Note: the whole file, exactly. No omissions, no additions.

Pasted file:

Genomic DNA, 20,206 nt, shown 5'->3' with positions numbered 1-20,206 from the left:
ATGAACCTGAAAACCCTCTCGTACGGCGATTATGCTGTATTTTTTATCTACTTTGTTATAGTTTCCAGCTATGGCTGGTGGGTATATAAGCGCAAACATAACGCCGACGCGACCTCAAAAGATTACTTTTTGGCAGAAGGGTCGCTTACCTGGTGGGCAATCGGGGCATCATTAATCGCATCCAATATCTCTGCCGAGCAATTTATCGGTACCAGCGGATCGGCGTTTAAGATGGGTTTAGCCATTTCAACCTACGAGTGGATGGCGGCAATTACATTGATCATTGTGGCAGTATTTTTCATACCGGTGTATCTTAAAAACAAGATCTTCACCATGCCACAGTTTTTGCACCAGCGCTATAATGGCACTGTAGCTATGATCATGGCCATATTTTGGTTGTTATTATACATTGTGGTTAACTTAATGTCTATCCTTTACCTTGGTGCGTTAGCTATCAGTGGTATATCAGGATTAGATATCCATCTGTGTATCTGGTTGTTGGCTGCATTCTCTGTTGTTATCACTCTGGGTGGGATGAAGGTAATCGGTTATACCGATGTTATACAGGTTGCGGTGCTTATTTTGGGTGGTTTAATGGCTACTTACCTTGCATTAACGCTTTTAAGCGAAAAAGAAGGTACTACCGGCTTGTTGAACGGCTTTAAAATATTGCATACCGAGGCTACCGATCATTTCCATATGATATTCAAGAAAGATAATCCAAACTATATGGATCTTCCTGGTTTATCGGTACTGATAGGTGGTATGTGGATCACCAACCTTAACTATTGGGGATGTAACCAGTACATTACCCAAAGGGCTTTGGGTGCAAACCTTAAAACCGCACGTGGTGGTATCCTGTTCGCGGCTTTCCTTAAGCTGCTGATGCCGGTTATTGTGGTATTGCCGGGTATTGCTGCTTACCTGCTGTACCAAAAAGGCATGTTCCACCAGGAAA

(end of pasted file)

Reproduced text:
Genomic DNA, 20,206 nt, shown 5'->3' with positions numbered 1-20,206 from the left:
ATGAACCTGAAAACCCTCTCGTACGGCGATTATGCTGTATTTTTTATCTACTTTGTTATAGTTTCCAGCTATGGCTGGTGGGTATATAAGCGCAAACATAACGCCGACGCGACCTCAAAAGATTACTTTTTGGCAGAAGGGTCGCTTACCTGGTGGGCAATCGGGGCATCATTAATCGCATCCAATATCTCTGCCGAGCAATTTATCGGTACCAGCGGATCGGCGTTTAAGATGGGTTTAGCCATTTCAACCTACGAGTGGATGGCGGCAATTACATTGATCATTGTGGCAGTATTTTTCATACCGGTGTATCTTAAAAACAAGATCTTCACCATGCCACAGTTTTTGCACCAGCGCTATAATGGCACTGTAGCTATGATCATGGCCATATTTTGGTTGTTATTATACATTGTGGTTAACTTAATGTCTATCCTTTACCTTGGTGCGTTAGCTATCAGTGGTATATCAGGATTAGATATCCATCTGTGTATCTGGTTGTTGGCTGCATTCTCTGTTGTTATCACTCTGGGTGGGATGAAGGTAATCGGTTATACCGATGTTATACAGGTTGCGGTGCTTATTTTGGGTGGTTTAATGGCTACTTACCTTGCATTAACGCTTTTAAGCGAAAAAGAAGGTACTACCGGCTTGTTGAACGGCTTTAAAATATTGCATACCGAGGCTACCGATCATTTCCATATGATATTCAAGAAAGATAATCCAAACTATATGGATCTTCCTGGTTTATCGGTACTGATAGGTGGTATGTGGATCACCAACCTTAACTATTGGGGATGTAACCAGTACATTACCCAAAGGGCTTTGGGTGCAAACCTTAAAACCGCACGTGGTGGTATCCTGTTCGCGGCTTTCCTTAAGCTGCTGATGCCGGTTATTGTGGTATTGCCGGGTATTGCTGCTTACCTGCTGTACCAAAAAGGCATGTTCCACCAGGAAA